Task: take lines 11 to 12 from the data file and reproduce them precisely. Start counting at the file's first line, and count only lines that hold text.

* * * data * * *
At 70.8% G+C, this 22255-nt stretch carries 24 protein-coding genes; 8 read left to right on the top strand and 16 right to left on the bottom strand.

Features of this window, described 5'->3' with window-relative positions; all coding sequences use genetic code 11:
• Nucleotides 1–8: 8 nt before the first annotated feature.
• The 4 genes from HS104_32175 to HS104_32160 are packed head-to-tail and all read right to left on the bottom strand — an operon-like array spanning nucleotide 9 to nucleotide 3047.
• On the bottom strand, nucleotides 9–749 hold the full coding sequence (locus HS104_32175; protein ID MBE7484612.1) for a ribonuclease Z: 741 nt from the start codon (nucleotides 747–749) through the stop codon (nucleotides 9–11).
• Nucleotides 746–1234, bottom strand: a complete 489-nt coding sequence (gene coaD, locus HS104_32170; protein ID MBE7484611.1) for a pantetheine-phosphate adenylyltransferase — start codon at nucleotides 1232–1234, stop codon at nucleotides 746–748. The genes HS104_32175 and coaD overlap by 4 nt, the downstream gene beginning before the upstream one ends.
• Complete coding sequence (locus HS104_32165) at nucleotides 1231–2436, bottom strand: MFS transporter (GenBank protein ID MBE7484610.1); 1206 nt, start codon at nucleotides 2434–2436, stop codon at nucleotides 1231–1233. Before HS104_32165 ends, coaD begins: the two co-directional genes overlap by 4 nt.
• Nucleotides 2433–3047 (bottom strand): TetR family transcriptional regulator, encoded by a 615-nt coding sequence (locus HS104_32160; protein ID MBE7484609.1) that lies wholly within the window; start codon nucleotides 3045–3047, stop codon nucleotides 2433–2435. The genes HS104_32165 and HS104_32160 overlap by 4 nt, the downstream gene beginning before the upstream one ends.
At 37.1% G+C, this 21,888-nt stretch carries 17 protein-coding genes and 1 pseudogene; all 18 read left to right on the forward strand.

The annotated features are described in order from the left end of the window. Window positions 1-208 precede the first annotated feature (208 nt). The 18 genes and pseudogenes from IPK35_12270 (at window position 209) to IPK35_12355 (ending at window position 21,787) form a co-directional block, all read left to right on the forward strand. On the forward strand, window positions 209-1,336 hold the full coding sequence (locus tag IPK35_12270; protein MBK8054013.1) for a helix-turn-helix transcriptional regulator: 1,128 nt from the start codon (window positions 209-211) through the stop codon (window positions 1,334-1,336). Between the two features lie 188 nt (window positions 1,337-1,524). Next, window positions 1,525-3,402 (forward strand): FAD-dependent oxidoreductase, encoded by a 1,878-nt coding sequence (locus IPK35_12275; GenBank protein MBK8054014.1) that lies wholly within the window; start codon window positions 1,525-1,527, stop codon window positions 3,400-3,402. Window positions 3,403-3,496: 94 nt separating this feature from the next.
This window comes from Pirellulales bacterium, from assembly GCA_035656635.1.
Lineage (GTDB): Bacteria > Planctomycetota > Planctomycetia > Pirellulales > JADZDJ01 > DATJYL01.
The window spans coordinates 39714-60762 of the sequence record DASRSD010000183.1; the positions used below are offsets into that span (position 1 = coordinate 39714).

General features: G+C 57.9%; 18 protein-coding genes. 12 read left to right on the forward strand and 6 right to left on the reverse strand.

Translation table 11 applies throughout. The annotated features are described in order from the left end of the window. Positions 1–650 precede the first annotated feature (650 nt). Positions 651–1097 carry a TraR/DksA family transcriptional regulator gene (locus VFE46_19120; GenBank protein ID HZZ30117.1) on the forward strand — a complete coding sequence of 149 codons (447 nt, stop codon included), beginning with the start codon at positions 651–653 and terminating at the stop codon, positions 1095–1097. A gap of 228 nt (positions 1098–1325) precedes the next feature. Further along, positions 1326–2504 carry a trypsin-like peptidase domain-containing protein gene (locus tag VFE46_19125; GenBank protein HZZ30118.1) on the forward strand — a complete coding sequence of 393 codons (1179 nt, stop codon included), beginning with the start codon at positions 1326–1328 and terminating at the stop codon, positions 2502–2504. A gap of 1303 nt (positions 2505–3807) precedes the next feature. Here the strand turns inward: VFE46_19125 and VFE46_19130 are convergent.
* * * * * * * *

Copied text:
This window comes from Pirellulales bacterium, from assembly GCA_035656635.1.
Lineage (GTDB): Bacteria > Planctomycetota > Planctomycetia > Pirellulales > JADZDJ01 > DATJYL01.